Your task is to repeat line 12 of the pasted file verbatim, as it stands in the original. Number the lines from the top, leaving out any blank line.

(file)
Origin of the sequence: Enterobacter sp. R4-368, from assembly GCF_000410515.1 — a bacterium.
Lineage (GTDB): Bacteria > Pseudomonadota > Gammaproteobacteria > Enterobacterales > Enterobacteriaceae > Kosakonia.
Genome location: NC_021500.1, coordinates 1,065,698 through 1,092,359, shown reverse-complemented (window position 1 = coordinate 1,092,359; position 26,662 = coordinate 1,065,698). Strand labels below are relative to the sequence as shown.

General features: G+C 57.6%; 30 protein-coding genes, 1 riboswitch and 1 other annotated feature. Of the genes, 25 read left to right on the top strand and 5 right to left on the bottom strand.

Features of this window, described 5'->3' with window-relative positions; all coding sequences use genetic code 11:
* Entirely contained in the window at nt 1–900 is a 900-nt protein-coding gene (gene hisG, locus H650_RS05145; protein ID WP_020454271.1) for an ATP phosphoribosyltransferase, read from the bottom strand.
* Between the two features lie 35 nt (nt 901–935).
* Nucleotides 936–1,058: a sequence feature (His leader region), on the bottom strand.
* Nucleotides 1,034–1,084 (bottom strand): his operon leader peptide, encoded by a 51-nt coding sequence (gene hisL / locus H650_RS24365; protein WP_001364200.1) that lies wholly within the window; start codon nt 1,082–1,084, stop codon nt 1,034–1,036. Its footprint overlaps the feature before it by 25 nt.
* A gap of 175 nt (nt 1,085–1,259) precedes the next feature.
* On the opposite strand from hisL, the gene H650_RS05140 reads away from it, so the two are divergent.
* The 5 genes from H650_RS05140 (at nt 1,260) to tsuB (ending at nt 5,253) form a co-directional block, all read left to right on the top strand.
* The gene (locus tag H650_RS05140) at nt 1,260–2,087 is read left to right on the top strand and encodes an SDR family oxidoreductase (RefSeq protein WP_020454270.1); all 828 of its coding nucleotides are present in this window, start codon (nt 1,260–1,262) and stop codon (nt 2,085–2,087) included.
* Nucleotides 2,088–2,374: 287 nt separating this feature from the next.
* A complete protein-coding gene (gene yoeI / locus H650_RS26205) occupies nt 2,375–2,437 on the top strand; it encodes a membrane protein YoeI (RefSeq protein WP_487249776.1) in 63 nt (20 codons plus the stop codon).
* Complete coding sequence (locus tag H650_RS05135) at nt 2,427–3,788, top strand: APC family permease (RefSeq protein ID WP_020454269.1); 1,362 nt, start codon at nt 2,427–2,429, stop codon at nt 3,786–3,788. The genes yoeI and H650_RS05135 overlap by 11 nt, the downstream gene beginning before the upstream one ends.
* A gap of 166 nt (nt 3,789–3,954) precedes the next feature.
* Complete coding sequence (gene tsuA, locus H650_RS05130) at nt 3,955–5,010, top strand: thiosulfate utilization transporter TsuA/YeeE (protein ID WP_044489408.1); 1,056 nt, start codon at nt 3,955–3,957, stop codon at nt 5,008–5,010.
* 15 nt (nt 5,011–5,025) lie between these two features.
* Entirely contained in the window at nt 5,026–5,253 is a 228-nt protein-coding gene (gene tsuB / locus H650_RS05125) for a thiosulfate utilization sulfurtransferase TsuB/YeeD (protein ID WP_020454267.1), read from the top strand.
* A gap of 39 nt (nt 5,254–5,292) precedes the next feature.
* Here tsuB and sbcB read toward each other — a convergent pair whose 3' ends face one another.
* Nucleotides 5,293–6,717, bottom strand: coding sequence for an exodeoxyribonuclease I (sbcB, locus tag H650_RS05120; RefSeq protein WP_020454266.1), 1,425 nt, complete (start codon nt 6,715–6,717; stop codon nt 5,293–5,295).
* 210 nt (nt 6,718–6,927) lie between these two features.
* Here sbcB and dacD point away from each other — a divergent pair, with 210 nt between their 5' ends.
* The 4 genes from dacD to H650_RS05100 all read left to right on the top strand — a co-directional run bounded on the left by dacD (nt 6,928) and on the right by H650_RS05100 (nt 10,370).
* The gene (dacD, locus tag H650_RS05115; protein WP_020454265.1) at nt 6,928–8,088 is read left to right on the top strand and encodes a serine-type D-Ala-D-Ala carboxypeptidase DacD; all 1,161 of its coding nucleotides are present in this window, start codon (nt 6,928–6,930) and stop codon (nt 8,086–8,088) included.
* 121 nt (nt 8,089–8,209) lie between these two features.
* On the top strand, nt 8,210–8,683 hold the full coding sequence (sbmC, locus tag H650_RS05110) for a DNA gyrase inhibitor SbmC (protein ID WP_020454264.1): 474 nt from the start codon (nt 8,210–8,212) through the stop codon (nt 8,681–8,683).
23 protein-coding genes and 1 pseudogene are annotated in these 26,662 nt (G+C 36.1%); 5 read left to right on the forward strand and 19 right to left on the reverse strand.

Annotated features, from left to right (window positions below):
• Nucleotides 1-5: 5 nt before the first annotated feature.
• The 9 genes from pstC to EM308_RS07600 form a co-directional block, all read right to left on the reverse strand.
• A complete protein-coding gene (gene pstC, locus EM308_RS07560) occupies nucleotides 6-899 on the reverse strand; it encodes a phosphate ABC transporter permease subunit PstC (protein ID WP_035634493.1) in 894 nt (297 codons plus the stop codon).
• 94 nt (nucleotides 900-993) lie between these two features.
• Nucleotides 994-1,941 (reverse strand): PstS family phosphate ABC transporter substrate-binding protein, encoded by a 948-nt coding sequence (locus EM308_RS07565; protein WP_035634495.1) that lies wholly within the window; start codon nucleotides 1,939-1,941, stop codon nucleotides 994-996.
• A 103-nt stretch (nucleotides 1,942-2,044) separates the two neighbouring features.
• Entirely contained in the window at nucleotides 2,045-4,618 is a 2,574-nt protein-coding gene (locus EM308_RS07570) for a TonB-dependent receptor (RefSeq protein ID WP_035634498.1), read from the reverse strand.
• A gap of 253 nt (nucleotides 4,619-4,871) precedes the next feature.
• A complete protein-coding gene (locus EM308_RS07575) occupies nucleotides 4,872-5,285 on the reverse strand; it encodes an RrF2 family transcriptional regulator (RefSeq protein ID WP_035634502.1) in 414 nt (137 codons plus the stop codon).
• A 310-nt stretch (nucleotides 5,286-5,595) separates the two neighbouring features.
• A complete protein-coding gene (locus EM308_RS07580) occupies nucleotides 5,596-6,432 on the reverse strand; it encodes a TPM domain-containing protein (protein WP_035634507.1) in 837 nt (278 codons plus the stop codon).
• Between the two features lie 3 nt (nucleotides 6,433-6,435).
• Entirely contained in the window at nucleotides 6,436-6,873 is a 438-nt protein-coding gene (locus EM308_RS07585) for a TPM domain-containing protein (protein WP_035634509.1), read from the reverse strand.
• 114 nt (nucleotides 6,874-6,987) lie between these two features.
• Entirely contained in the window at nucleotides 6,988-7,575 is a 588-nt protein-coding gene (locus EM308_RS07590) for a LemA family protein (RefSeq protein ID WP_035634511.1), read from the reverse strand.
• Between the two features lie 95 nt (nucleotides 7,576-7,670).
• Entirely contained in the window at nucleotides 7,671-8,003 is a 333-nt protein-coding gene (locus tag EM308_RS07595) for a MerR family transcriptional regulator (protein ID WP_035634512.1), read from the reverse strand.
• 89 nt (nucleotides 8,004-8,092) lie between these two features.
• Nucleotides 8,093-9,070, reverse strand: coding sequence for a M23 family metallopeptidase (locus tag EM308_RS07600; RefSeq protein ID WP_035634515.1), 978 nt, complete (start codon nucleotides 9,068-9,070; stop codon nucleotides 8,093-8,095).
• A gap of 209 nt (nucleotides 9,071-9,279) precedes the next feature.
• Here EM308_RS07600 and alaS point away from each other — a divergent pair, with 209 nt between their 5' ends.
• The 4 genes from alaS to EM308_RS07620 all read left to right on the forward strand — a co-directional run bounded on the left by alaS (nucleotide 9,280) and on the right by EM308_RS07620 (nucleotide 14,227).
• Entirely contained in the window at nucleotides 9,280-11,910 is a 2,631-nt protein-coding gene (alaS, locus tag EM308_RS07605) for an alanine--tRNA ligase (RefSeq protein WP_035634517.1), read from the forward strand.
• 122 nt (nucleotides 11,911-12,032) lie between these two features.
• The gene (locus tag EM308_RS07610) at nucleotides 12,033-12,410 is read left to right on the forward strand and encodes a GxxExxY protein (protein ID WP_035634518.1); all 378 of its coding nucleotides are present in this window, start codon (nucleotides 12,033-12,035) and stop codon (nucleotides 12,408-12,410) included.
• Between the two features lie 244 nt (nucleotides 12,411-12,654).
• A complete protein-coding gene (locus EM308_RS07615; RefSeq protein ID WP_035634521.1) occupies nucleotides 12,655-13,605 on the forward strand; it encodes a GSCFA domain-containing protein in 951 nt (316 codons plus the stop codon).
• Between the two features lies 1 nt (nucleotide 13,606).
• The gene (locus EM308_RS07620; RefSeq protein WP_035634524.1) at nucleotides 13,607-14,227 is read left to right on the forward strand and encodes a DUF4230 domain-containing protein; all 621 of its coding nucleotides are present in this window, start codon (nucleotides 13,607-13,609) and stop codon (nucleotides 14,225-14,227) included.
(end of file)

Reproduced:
* The 5 genes from H650_RS05140 (at nt 1,260) to tsuB (ending at nt 5,253) form a co-directional block, all read left to right on the top strand.